Pálava Protected Landscape Area

Basic information

The Pálava Protected Landscape Area (PLA) was declared by the Ministry of Culture of Czechoslovakia on 19th March, 1976 in the former county of Břeclav, now the Jihomoravský kraj – South Moravian Region. The PLA covers an area of 83 km² of which around 30 % are forests, especially on Děvín and in the PLA’s eastern section and 55 % are agricultural lands; water surfaces make up 2 %, settlement areas 2.5 % and other land types around 10.5 %. The western part of the territory, on the Pavlovské vrchy, is a range of limestone hills, while the eastern part, the Milovická pahorkatina has the character of a rugged upland. Only the north–eastern part of the PLA, which reaches the Dyje Morava alluvial plain and the southern tip in the Nesytská kotlina basin are flatlands. The highest point is the peak of Děvín (554.4 m) and the lowest point is the Dyje river at the eastern edge of Bulhary village at 152.5 metres.

The mission of Pálava PLA is to protect the cultural agricultural landscape, which has been continuously influenced by human activity since the Old Stone Age. The long-term aim is to maintain the wide variety of natural and semi-natural communities with high species diversity where thermophilous plant and animal species predominate, and at the same time to conserve the typical landscape character.

The region is dominated by the limestone ridge or klippen belt with natural and semi-natural rocky, steppe and forest biotopes as well as notable geomorphological and geological formations. A near-natural tree species composition has survived in the forests. The area is of great biogeographical significance and has a very rich flora and fauna, and many species are found nowhere else in the Czech Republic. The Pavlovské vrchy hills represent an excellent example of an ‘island’ range of hills surrounded by warm lowlands, which gives it a dominant character that undoubtedly attracted prehistoric humans to the area. The rich, natural and harmonious landscape is complemented by a large number of historic monuments. Pálava PLA became a UNESCO Biosphere Reserve on 16th June, 1986 and in 2004 this Biosphere Reserve was extended to include the Lednice and Valtice areas and the alluvial plain of the Morava and Dyje rivers above their confluence. As a result it was renamed the Dolní Morava Biosphere Reserve.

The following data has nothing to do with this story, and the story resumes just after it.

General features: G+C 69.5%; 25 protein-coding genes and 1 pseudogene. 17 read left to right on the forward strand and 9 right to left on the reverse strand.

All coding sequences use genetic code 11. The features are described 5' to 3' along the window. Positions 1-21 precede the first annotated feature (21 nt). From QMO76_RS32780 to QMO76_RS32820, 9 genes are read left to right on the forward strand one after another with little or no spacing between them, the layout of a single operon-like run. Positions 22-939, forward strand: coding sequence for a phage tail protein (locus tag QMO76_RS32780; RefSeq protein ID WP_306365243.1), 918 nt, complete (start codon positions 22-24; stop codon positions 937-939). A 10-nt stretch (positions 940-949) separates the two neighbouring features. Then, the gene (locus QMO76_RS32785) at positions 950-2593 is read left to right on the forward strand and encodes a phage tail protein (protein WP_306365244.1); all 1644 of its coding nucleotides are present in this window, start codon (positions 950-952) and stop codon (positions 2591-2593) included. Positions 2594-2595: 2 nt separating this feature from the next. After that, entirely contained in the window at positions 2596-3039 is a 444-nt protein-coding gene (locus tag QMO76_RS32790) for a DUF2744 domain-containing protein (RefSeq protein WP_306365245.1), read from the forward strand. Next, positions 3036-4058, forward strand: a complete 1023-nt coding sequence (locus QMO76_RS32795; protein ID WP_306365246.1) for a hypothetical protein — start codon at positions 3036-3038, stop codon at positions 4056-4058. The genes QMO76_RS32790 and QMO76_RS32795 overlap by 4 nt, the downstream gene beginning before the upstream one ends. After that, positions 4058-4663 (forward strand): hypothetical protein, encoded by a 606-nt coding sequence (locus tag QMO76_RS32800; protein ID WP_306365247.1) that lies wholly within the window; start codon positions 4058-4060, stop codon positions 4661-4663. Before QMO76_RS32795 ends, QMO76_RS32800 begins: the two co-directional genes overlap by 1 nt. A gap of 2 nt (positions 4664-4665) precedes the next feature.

The territory of Pálava PLA was also included in the Natura 2000 system, which includes territories with significant natural value at a supra-national level. Eight proposed Sites of Community Importance and a Special Protection Area (Bird Area) can be found within the Pálava PLA.